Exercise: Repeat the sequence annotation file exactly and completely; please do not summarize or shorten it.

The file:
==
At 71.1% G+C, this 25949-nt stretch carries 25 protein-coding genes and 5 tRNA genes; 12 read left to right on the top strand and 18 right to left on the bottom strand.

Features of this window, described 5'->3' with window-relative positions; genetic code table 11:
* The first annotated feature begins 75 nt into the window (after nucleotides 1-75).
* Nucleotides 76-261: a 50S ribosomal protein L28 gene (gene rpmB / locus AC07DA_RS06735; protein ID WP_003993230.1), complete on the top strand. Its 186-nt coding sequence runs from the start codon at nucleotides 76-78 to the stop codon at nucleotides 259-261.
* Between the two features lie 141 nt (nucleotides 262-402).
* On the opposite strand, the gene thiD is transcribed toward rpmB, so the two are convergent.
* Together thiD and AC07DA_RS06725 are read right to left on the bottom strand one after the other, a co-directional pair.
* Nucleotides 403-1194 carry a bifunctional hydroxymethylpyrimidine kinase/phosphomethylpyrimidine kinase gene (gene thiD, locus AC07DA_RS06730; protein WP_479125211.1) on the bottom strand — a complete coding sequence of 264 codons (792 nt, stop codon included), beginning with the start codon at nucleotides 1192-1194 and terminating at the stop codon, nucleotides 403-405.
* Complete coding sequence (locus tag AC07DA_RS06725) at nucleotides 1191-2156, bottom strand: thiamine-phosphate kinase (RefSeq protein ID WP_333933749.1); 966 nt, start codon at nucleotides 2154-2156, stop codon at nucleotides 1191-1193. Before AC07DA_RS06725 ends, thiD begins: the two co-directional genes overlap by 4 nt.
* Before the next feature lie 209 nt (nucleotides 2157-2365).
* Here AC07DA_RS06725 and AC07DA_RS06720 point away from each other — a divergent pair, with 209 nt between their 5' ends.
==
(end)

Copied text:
At 71.1% G+C, this 25949-nt stretch carries 25 protein-coding genes and 5 tRNA genes; 12 read left to right on the top strand and 18 right to left on the bottom strand.

Features of this window, described 5'->3' with window-relative positions; genetic code table 11:
* The first annotated feature begins 75 nt into the window (after nucleotides 1-75).
* Nucleotides 76-261: a 50S ribosomal protein L28 gene (gene rpmB / locus AC07DA_RS06735; protein ID WP_003993230.1), complete on the top strand. Its 186-nt coding sequence runs from the start codon at nucleotides 76-78 to the stop codon at nucleotides 259-261.
* Between the two features lie 141 nt (nucleotides 262-402).
* On the opposite strand, the gene thiD is transcribed toward rpmB, so the two are convergent.
* Together thiD and AC07DA_RS06725 are read right to left on the bottom strand one after the other, a co-directional pair.
* Nucleotides 403-1194 carry a bifunctional hydroxymethylpyrimidine kinase/phosphomethylpyrimidine kinase gene (gene thiD, locus AC07DA_RS06730; protein WP_479125211.1) on the bottom strand — a complete coding sequence of 264 codons (792 nt, stop codon included), beginning with the start codon at nucleotides 1192-1194 and terminating at the stop codon, nucleotides 403-405.
* Complete coding sequence (locus tag AC07DA_RS06725) at nucleotides 1191-2156, bottom strand: thiamine-phosphate kinase (RefSeq protein ID WP_333933749.1); 966 nt, start codon at nucleotides 2154-2156, stop codon at nucleotides 1191-1193. Before AC07DA_RS06725 ends, thiD begins: the two co-directional genes overlap by 4 nt.
* Before the next feature lie 209 nt (nucleotides 2157-2365).
* Here AC07DA_RS06725 and AC07DA_RS06720 point away from each other — a divergent pair, with 209 nt between their 5' ends.